MANAGEMENT AND LEADERSHIP
Factors Affecting Leadership Style
Three factors or variables, have a major impact on the choice of leadership style. These are:
1. Theory X or Theory Y Management Philosophy;
2. The followers’ readiness level;
3. The situation faced by the supervisor.
Theory X and Theory Y Management Philosophy
A supervisor’s management philosophy is basically determined by his or her assumptions about the nature of people. Whether they are aware of it or not, most supervisors have a philosophy that influences their style in working with and through people. This philosophy is affected by several factors. Three critical factors interact or influence a supervisor’s view of the nature of people and consequently shape his/her philosophy:
The supervisor’s family and early school environment;
The supervisor’s experience and training in the area of leadership;
The supervisor’s present work environment, including the type of work and the general management system.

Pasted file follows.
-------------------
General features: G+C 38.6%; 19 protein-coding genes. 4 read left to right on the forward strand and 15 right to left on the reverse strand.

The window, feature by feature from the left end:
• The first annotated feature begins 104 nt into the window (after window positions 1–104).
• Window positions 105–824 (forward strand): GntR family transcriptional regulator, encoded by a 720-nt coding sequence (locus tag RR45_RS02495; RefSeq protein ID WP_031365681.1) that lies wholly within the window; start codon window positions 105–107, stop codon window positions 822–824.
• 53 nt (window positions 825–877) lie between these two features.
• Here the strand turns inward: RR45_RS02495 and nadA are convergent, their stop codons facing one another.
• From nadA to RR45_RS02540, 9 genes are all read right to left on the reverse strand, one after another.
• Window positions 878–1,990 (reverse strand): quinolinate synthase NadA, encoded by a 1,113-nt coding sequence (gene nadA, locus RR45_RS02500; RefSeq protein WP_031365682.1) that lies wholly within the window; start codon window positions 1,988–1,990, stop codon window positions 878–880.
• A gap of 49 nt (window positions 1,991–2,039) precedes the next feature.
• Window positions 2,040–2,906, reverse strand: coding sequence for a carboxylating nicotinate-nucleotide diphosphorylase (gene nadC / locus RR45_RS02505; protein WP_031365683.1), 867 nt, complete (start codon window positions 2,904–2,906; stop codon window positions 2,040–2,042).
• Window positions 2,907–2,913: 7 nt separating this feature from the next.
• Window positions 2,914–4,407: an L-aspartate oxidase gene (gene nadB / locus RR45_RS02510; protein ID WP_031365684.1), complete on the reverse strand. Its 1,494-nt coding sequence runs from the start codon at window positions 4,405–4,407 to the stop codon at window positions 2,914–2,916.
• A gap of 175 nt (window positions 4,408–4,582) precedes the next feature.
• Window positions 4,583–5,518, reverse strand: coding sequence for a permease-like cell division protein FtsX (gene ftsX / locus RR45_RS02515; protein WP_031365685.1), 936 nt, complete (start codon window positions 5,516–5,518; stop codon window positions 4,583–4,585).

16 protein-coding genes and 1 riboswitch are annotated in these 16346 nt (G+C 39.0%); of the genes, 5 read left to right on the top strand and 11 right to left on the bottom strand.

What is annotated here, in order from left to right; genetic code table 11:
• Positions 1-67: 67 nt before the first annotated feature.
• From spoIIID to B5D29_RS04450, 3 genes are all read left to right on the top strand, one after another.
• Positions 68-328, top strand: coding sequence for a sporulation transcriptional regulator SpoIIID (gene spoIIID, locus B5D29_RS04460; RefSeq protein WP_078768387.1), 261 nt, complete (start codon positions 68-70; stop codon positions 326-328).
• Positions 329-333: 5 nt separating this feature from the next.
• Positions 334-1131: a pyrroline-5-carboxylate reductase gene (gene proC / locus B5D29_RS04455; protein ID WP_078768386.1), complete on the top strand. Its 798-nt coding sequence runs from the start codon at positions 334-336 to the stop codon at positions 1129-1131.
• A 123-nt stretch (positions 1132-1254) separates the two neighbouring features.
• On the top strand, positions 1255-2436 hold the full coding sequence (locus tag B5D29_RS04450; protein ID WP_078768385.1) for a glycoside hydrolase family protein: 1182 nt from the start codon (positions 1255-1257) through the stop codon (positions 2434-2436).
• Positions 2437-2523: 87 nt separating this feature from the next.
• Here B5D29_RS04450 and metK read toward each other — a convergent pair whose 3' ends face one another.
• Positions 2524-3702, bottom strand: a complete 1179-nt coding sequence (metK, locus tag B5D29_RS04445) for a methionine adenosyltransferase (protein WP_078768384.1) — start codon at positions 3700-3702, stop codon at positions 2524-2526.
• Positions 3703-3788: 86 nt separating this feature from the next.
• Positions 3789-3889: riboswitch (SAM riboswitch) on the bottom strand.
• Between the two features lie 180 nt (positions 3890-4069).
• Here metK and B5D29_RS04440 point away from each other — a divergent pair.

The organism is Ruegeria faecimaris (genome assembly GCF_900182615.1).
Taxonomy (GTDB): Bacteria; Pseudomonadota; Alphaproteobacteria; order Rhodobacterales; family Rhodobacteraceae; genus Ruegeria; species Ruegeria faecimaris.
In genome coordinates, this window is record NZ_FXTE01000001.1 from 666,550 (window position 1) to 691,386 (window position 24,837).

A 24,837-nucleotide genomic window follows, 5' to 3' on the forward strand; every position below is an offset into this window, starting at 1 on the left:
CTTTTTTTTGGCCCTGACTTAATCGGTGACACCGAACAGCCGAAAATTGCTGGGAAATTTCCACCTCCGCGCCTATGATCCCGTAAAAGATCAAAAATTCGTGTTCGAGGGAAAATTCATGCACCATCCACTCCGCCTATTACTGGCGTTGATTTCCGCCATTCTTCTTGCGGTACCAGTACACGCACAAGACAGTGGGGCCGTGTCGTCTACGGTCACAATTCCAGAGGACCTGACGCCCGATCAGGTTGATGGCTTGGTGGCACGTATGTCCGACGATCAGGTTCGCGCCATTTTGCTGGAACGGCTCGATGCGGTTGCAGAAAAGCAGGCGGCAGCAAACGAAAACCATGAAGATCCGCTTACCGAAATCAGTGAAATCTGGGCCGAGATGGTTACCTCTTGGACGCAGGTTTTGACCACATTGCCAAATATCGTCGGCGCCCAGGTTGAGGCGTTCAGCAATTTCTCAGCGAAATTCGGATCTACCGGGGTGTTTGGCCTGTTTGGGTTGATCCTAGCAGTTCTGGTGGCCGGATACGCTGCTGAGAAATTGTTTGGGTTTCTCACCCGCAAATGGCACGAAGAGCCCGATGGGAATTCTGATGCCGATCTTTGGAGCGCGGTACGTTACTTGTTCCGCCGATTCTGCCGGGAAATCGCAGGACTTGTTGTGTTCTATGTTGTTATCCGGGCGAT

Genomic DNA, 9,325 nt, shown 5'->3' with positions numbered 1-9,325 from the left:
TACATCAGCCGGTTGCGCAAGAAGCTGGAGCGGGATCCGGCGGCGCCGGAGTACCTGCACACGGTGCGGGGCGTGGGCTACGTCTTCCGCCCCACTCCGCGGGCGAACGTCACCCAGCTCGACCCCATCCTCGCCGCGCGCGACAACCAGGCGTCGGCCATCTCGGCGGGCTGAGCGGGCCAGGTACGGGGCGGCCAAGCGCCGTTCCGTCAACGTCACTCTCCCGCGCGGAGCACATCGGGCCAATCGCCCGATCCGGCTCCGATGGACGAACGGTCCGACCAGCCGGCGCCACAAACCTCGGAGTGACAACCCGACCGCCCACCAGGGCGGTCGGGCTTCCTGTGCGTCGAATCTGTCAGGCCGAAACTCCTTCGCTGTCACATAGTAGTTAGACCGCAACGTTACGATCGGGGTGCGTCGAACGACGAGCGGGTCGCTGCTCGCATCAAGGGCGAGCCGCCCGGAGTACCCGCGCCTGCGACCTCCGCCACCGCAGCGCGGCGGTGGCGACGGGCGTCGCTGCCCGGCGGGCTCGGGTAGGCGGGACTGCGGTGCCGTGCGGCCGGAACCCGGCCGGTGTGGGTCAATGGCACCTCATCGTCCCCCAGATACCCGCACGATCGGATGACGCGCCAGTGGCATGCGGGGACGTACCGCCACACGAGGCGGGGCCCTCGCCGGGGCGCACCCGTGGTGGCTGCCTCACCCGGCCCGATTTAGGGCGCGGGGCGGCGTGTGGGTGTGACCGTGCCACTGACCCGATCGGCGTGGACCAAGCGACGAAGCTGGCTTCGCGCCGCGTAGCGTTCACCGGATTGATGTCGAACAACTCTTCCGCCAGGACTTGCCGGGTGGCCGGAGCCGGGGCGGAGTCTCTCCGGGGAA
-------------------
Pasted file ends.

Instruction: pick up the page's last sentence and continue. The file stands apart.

One of the most widely publicized approaches to the study of management philosophy is Douglas McGregor’s concept of Theory X and Theory Y. On the basis of his consulting and research work in industry, McGregor outlined two contrasting sets of assumptions about the nature of people. A manager’s leadership style is influenced by the set of assumptions to which he/she subscribes.
Following are the most significant assumptions of Theory X:
1. The average human being has an inherent dislike of work and will avoid it if possible.
2. Because of this human characteristic –dislike of work- most people must be coerced, controlled, directed, or threatened with punishment to get them to put forth adequate effort toward the achievement of organisational objectives.
3. The average human being prefers to be directed, wishes to avoid responsibility, has relatively little ambition, and, above all, seeks security.